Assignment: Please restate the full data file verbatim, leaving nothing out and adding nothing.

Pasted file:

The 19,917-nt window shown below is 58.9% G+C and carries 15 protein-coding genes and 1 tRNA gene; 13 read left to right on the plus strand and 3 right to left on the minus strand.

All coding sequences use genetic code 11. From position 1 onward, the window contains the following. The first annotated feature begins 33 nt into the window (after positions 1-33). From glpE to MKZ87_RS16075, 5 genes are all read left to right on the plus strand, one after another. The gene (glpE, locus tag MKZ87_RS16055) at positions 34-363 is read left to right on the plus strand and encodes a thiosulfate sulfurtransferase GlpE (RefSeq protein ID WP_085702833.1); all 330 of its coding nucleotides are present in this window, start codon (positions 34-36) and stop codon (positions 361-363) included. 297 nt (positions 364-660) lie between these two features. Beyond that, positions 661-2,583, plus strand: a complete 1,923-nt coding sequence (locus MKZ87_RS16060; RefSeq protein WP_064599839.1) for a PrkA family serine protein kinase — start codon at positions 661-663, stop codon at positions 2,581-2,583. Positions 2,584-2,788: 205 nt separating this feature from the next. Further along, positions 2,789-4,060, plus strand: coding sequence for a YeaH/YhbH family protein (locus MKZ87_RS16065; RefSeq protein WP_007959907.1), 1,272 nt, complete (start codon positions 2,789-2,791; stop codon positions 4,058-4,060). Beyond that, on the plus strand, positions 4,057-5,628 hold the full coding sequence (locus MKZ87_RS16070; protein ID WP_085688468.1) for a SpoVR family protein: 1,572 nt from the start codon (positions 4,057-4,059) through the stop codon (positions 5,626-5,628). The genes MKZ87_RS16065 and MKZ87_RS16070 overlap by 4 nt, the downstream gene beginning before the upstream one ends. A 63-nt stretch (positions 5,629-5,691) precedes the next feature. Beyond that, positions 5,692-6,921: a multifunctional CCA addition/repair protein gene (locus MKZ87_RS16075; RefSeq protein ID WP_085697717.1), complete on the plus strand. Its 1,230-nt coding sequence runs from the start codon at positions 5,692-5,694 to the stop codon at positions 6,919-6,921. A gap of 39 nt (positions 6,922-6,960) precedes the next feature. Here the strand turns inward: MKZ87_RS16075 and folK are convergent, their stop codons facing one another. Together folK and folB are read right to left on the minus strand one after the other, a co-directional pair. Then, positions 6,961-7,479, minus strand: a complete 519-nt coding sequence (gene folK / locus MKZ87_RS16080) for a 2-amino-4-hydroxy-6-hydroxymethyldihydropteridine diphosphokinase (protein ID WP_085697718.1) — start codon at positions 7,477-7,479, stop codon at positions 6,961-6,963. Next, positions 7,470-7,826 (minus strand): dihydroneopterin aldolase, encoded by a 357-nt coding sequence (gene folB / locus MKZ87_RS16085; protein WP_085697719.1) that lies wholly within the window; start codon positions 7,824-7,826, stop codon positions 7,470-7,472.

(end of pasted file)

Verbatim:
The 19,917-nt window shown below is 58.9% G+C and carries 15 protein-coding genes and 1 tRNA gene; 13 read left to right on the plus strand and 3 right to left on the minus strand.

All coding sequences use genetic code 11. From position 1 onward, the window contains the following. The first annotated feature begins 33 nt into the window (after positions 1-33). From glpE to MKZ87_RS16075, 5 genes are all read left to right on the plus strand, one after another. The gene (glpE, locus tag MKZ87_RS16055) at positions 34-363 is read left to right on the plus strand and encodes a thiosulfate sulfurtransferase GlpE (RefSeq protein ID WP_085702833.1); all 330 of its coding nucleotides are present in this window, start codon (positions 34-36) and stop codon (positions 361-363) included. 297 nt (positions 364-660) lie between these two features. Beyond that, positions 661-2,583, plus strand: a complete 1,923-nt coding sequence (locus MKZ87_RS16060; RefSeq protein WP_064599839.1) for a PrkA family serine protein kinase — start codon at positions 661-663, stop codon at positions 2,581-2,583. Positions 2,584-2,788: 205 nt separating this feature from the next. Further along, positions 2,789-4,060, plus strand: coding sequence for a YeaH/YhbH family protein (locus MKZ87_RS16065; RefSeq protein WP_007959907.1), 1,272 nt, complete (start codon positions 2,789-2,791; stop codon positions 4,058-4,060). Beyond that, on the plus strand, positions 4,057-5,628 hold the full coding sequence (locus MKZ87_RS16070; protein ID WP_085688468.1) for a SpoVR family protein: 1,572 nt from the start codon (positions 4,057-4,059) through the stop codon (positions 5,626-5,628). The genes MKZ87_RS16065 and MKZ87_RS16070 overlap by 4 nt, the downstream gene beginning before the upstream one ends. A 63-nt stretch (positions 5,629-5,691) precedes the next feature. Beyond that, positions 5,692-6,921: a multifunctional CCA addition/repair protein gene (locus MKZ87_RS16075; RefSeq protein ID WP_085697717.1), complete on the plus strand. Its 1,230-nt coding sequence runs from the start codon at positions 5,692-5,694 to the stop codon at positions 6,919-6,921. A gap of 39 nt (positions 6,922-6,960) precedes the next feature. Here the strand turns inward: MKZ87_RS16075 and folK are convergent, their stop codons facing one another. Together folK and folB are read right to left on the minus strand one after the other, a co-directional pair. Then, positions 6,961-7,479, minus strand: a complete 519-nt coding sequence (gene folK / locus MKZ87_RS16080) for a 2-amino-4-hydroxy-6-hydroxymethyldihydropteridine diphosphokinase (protein ID WP_085697718.1) — start codon at positions 7,477-7,479, stop codon at positions 6,961-6,963. Next, positions 7,470-7,826 (minus strand): dihydroneopterin aldolase, encoded by a 357-nt coding sequence (gene folB / locus MKZ87_RS16085; protein WP_085697719.1) that lies wholly within the window; start codon positions 7,824-7,826, stop codon positions 7,470-7,472.